The Maligned Mouse

We found a mouse in our house.
He was discovered, deceased, inside the washing machine tub, as it was being filled with water to do a load of laundry.
We always leave the top lid open to dry out, and he had apparently fallen in and perished because he was unable to climb the slick, metal surface of the laundry tub liner.
He was tiny. Cute. Curled up as if just having a nap.
The search is now on as to how he got into our house.
The dryer vent perhaps? Or another opening on that side of the house?
There were mouse droppings underneath the laundry tub and around the washing machine, so we can only surmise that he entered through an opening from outside into that very room.
That room is off limits to our cats, as it also doubles as the furnace room.
In our last house, our cats had discovered four mice, that we know of.
They were quickly dispatched.
We found three of them, quite dead, after they were carried upstairs and deposited onto the living room carpet for us to find, as gifts.
We also discovered a mouse, again, quite dead, inside a compartment in our living room coffee table.
How it got there, and why or how it died, we never could figure out.
Perhaps it was not quite dead when the cats brought it upstairs, and it scrambled to safety up the table leg, only to perish of starvation. Or a heart attack. Or perhaps it was already dead when one of the cats deposited it there for us to find, also as a gift.
They say that cats will do that for their owners, as it is quite clear that we do not know how to hunt for ourselves.
I once had a lovely cat who quite proudly managed to capture a giant grasshopper. He brought it straight into the house and dropped it at my feet. I could see he was nearly bursting with glee.
In horror, I picked it up and returned it outside, all the while praising my cat, hoping he would not notice that I had rejected his gift as I set it free.
In our last house, we discovered those four little mice had found their way in through a dryer vent into the laundry room. For a long time after we sealed it off, we still found our cats staring up to the ceiling of that room, as if expecting more mice toys to fall in for them to play with.
But now to the mouse in our current house.
I think they are one of the cutest creatures.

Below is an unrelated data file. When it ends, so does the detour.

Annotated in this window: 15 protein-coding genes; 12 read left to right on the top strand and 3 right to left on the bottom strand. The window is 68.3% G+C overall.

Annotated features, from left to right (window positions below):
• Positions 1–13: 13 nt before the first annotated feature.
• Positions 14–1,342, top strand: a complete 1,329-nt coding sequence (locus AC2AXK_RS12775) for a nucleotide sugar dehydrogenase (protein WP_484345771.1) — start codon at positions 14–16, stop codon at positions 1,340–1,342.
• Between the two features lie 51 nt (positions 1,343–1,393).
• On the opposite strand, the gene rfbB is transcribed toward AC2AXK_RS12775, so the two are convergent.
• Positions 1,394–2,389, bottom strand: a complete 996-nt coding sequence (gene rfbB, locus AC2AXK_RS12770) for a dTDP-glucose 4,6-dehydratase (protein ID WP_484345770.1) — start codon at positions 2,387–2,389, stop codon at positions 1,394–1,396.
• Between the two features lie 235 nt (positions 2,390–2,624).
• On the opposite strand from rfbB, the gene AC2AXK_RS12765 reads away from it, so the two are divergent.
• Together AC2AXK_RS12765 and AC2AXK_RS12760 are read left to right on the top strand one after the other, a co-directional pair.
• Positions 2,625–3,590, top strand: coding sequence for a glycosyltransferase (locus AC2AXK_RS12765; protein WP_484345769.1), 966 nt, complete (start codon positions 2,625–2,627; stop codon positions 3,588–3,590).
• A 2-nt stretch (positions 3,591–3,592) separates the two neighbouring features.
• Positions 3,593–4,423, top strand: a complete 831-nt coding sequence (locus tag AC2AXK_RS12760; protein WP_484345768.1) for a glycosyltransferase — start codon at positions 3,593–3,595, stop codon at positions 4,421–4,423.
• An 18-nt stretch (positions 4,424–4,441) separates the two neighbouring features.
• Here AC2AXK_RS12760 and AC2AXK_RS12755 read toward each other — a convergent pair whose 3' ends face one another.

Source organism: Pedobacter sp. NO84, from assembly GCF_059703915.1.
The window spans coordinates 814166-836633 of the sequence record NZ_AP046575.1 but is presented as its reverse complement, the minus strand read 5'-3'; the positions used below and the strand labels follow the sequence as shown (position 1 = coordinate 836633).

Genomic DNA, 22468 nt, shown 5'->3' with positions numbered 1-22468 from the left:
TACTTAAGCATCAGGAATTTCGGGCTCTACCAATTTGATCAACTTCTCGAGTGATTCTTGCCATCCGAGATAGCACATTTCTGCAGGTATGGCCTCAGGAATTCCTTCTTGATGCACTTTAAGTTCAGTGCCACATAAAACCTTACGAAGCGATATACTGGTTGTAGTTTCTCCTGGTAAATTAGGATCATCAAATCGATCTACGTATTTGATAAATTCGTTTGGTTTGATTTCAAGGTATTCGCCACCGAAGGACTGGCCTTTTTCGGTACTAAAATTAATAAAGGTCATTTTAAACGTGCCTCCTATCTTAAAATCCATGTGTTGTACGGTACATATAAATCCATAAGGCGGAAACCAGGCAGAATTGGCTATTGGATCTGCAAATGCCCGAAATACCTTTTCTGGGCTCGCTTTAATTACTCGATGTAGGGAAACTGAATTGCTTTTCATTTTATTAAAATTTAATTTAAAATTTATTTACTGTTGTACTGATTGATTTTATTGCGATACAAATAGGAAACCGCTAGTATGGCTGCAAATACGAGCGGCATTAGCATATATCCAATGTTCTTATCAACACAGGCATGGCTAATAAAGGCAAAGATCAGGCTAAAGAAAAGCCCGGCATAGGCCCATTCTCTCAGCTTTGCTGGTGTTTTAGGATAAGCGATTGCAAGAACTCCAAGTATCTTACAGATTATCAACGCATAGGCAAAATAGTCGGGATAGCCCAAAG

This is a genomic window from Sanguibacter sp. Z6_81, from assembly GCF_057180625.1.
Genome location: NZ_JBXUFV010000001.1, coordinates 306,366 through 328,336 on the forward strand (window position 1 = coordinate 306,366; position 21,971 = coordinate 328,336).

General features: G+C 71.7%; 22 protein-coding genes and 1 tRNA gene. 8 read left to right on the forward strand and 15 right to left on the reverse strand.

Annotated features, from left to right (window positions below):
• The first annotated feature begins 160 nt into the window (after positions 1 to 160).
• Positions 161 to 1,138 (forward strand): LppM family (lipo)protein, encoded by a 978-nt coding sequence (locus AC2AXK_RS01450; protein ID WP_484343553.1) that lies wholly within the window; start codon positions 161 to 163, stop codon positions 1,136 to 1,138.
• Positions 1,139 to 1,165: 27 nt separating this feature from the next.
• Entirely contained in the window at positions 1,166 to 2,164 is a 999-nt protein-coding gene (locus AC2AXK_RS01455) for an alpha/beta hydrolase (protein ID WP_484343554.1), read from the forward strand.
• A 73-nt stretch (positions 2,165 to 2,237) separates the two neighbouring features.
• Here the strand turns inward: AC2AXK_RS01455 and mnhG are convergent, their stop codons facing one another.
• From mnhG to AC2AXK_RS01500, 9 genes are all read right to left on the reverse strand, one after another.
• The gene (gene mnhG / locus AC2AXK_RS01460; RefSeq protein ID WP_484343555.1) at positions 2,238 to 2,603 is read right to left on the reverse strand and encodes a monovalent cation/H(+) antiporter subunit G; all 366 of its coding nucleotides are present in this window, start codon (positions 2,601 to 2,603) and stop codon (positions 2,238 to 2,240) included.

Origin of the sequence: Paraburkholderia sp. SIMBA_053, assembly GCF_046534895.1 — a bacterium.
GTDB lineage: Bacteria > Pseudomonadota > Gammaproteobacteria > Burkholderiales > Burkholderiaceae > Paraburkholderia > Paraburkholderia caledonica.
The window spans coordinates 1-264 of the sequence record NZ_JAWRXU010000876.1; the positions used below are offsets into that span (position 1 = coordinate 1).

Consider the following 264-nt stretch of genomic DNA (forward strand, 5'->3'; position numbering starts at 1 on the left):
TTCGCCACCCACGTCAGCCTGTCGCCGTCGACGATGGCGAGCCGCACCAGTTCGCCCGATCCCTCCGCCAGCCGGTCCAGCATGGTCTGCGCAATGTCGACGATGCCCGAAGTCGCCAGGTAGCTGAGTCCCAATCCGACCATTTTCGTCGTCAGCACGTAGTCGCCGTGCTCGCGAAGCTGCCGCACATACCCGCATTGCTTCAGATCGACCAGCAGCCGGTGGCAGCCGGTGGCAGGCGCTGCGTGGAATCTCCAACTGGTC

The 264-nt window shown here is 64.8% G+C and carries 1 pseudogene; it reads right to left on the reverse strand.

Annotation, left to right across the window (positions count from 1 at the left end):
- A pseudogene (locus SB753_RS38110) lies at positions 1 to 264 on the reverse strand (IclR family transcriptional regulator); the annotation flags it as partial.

Mice have the most adorable little faces, hands, feet, and tail.
They make sweet pets.
One of my first pets was a little white mouse.
Some of them have jobs as research subjects in the name of science.
Some were the stars of many a children’s book by reknowned English author Beatrix Potter, for one.
Their rodent relatives, the hampster, were the stars of a popular children’s show called Hammy the Hampster, with voiceovers covering their adventures.
And we can’t forget Mickey Mouse.
Or Stuart Little.
Even the gorgeous little chipmunk is a rodent.
The smart rat, however, is another story.
They also make great pets in modern times, to be sure.
But they are to blame for much disease in the world, and will forever be part of a dark era of human history where many people died.
Yes, rats are quite another matter.
One can never forget the scenes in the horror movie Willard where they are a teeming, murderous swarm.
And rats are tragically synonomous with filth and dirt.
Albeit human caused.
And in fact, a recent news story of a neighbourhood in the city that was becoming infested with rats, is quite likely contributed to by humans leaving piles of garbage around which attracts the rats.
However, they can also be thought of as the cleaners of our society, in a way.
Like the seagulls and crows and pigeons, they are the rodent equivalent of a cleanup crew.
A necessary cog in the wheel of life.
Someone needs to do the dirty work.
And these creatures do just that.
They don’t complain.
They don’t ask for money.
They just go about their business, eating and cleaning up our waste.
But when a little mouse finds its way into our house, errantly I am sure, I feel a little remorse as I am sure it is not its first choice.
I believe it entered mistakenly, by following a hole or opening that it thought would lead to perhaps some food, or shelter, or safety.
We have to be vigilant with these things.
We have to understand that survival is a difficult business, and so animals and birds have to be fairly opportunistic if they are to live.
And so, to help deter any future mice from perishing, I have set a live trap. I have put some tasty honey roasted peanuts inside, that will hopefully lure any last mice that may be lingering in our laundry and furnace room. Should it catch any, I will then deposit them back outside, and hope they have learned their lesson.
Should any mouse decide to exit the laundry and furnace room and make its way to our kitchen or elsewhere in the house, that would be a fatal move on its part.
For I know that our felines will quickly jump to task and do their job, and bring us the evidence as a joyful present.
So, mouse in our house, you are hereby put on notice.
As cute as you are, we would rather you live outside our house.


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